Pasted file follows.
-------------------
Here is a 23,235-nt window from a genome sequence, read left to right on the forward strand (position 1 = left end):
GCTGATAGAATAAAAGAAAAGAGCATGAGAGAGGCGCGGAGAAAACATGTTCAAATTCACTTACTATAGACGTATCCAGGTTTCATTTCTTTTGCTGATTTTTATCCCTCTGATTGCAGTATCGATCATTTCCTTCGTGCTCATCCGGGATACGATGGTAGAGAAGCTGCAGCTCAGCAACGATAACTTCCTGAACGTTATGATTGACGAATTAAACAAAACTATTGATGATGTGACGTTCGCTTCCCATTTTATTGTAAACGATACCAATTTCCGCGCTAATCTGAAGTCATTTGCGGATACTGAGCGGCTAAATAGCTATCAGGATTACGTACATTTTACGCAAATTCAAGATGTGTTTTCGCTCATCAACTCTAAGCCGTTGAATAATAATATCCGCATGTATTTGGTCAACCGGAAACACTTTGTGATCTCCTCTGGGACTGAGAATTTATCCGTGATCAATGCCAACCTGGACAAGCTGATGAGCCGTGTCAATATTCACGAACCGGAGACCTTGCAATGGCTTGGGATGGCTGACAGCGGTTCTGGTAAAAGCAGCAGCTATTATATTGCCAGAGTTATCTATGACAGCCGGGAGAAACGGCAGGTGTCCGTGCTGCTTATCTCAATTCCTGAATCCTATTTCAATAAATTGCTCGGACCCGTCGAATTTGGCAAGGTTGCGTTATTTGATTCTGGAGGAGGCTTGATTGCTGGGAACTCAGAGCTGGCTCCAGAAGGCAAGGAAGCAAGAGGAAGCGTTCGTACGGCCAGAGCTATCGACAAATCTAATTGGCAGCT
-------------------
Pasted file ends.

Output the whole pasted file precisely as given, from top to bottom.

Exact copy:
Here is a 23,235-nt window from a genome sequence, read left to right on the forward strand (position 1 = left end):
GCTGATAGAATAAAAGAAAAGAGCATGAGAGAGGCGCGGAGAAAACATGTTCAAATTCACTTACTATAGACGTATCCAGGTTTCATTTCTTTTGCTGATTTTTATCCCTCTGATTGCAGTATCGATCATTTCCTTCGTGCTCATCCGGGATACGATGGTAGAGAAGCTGCAGCTCAGCAACGATAACTTCCTGAACGTTATGATTGACGAATTAAACAAAACTATTGATGATGTGACGTTCGCTTCCCATTTTATTGTAAACGATACCAATTTCCGCGCTAATCTGAAGTCATTTGCGGATACTGAGCGGCTAAATAGCTATCAGGATTACGTACATTTTACGCAAATTCAAGATGTGTTTTCGCTCATCAACTCTAAGCCGTTGAATAATAATATCCGCATGTATTTGGTCAACCGGAAACACTTTGTGATCTCCTCTGGGACTGAGAATTTATCCGTGATCAATGCCAACCTGGACAAGCTGATGAGCCGTGTCAATATTCACGAACCGGAGACCTTGCAATGGCTTGGGATGGCTGACAGCGGTTCTGGTAAAAGCAGCAGCTATTATATTGCCAGAGTTATCTATGACAGCCGGGAGAAACGGCAGGTGTCCGTGCTGCTTATCTCAATTCCTGAATCCTATTTCAATAAATTGCTCGGACCCGTCGAATTTGGCAAGGTTGCGTTATTTGATTCTGGAGGAGGCTTGATTGCTGGGAACTCAGAGCTGGCTCCAGAAGGCAAGGAAGCAAGAGGAAGCGTTCGTACGGCCAGAGCTATCGACAAATCTAATTGGCAGCT